Chicago | Reuters — Chicago Mercantile Exchange live cattle futures reached a two-month high for a second straight day on Thursday, buoyed by this week’s stronger-than-anticipated cash prices, traders said.
December live cattle closed up 0.025 cent/lb. to 108.225 cents, and February ended 0.3 cent higher at 108.8 cents (all figures US$).
This week, packers in the U.S. Plains paid up to $110/cwt for slaughter-ready, or cash, cattle that a week earlier brought mostly $105, said feedlot sources.
CME live cattle future’s recent upward momentum attracted fund investors, “plus the fact that packers just plain need cattle,” said Oak Investment Group President Joe Ocrant.
There were fewer cattle for sale than last week. And, sellers asked for more money for their animals based on higher cash prices at Wednesday’s Fed Cattle Exchange.
Investors attributed some of Thursday’s market rally to positioning before Friday’s U.S. Department of Agriculture monthly Cattle on Feed report.
On average, most analysts believe fewer animals were placed in feedlots last month than a year ago.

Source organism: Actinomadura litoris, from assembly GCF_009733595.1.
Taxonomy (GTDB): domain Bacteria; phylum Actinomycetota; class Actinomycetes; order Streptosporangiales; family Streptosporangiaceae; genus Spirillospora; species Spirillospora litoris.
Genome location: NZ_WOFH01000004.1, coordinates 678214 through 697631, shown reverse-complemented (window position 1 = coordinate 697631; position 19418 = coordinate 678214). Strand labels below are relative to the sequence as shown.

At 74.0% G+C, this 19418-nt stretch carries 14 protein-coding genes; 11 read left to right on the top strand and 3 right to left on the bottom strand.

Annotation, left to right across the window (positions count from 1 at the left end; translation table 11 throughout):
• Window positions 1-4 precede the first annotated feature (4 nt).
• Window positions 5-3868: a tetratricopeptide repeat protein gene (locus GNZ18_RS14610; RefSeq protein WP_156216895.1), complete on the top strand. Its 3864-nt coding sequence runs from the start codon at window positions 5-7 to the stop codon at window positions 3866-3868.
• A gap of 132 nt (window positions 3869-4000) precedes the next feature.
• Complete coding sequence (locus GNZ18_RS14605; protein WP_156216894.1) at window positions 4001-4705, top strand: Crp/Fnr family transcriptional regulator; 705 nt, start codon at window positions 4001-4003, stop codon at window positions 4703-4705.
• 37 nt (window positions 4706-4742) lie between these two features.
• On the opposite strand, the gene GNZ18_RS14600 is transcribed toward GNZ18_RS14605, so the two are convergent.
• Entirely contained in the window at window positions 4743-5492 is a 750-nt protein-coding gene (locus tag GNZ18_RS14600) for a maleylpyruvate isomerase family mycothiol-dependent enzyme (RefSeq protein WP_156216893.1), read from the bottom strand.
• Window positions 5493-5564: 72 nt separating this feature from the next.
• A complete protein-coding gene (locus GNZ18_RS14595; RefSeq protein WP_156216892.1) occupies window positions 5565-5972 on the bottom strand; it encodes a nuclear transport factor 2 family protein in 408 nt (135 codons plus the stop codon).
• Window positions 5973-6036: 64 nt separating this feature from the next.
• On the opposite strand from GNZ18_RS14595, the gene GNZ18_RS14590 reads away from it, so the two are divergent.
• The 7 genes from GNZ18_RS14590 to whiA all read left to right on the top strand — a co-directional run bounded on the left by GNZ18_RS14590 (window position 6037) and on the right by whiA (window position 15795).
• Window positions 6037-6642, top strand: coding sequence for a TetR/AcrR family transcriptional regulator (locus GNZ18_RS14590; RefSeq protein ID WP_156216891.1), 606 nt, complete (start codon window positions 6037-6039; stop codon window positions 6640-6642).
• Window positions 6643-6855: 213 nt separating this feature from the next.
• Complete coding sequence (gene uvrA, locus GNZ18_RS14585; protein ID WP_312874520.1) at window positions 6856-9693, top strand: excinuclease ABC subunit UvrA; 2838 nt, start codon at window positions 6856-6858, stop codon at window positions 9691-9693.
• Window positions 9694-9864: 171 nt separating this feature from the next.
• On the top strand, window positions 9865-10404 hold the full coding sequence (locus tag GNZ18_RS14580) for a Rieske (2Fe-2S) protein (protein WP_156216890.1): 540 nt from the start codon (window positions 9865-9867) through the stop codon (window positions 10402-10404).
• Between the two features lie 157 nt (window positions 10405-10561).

The threat of potential disruptions to livestock production due to wintry weather in parts of the upper Plains may have played a small role in Thursday’s market rally, said Ocrant.
Profit-taking after seven straight sessions of gains pulled CME feeder cattle from session highs.
November feeders, which expired at noon CT settled unchanged at 126.975 cents/lb. Most actively traded January ended 0.4 cent lower, at 124.925 cents.
Lower hog futures settlement
Thursday’s lower cash and wholesale pork prices undercut CME lean hog futures, said traders.
December closed 0.575 cent per pound lower at 47.45 cents, and February ended 0.3 cent/lb. lower at 54.225 cents.
The afternoon wholesale pork price slumped $1.90/cwt from Wednesday to $72.23, after ham prices tumbled more than $6, USDA said.
Thursday afternoon’s average cash hog price in Iowa/Minnesota slipped 22 cents/cwt from Wednesday to $40.84, USDA said.
Plant shutdowns over the Thanksgiving holiday will reduce the number of hogs packers need for processing, a trader said.
Supermarkets are close to having all the pork they need to feature for the upcoming holiday, he said.
— Theopolis Waters reports on livestock markets for Reuters from Chicago.